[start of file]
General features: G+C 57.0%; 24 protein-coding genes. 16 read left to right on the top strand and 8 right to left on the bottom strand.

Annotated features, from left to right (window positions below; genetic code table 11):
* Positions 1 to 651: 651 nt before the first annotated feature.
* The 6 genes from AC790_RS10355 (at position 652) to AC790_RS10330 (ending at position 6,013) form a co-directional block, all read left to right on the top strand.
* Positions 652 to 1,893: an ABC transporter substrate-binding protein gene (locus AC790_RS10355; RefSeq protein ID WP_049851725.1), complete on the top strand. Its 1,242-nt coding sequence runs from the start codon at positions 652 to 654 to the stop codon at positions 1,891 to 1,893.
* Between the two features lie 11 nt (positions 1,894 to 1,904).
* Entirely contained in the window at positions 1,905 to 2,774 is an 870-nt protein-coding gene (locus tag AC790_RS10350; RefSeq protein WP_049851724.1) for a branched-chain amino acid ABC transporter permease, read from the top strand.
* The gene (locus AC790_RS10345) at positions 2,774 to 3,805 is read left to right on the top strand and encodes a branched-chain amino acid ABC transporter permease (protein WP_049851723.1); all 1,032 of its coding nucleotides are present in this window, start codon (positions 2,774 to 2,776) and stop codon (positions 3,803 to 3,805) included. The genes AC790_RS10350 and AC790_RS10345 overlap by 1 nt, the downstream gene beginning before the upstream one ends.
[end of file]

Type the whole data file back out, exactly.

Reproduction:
General features: G+C 57.0%; 24 protein-coding genes. 16 read left to right on the top strand and 8 right to left on the bottom strand.

Annotated features, from left to right (window positions below; genetic code table 11):
* Positions 1 to 651: 651 nt before the first annotated feature.
* The 6 genes from AC790_RS10355 (at position 652) to AC790_RS10330 (ending at position 6,013) form a co-directional block, all read left to right on the top strand.
* Positions 652 to 1,893: an ABC transporter substrate-binding protein gene (locus AC790_RS10355; RefSeq protein ID WP_049851725.1), complete on the top strand. Its 1,242-nt coding sequence runs from the start codon at positions 652 to 654 to the stop codon at positions 1,891 to 1,893.
* Between the two features lie 11 nt (positions 1,894 to 1,904).
* Entirely contained in the window at positions 1,905 to 2,774 is an 870-nt protein-coding gene (locus tag AC790_RS10350; RefSeq protein WP_049851724.1) for a branched-chain amino acid ABC transporter permease, read from the top strand.
* The gene (locus AC790_RS10345) at positions 2,774 to 3,805 is read left to right on the top strand and encodes a branched-chain amino acid ABC transporter permease (protein WP_049851723.1); all 1,032 of its coding nucleotides are present in this window, start codon (positions 2,774 to 2,776) and stop codon (positions 3,803 to 3,805) included. The genes AC790_RS10350 and AC790_RS10345 overlap by 1 nt, the downstream gene beginning before the upstream one ends.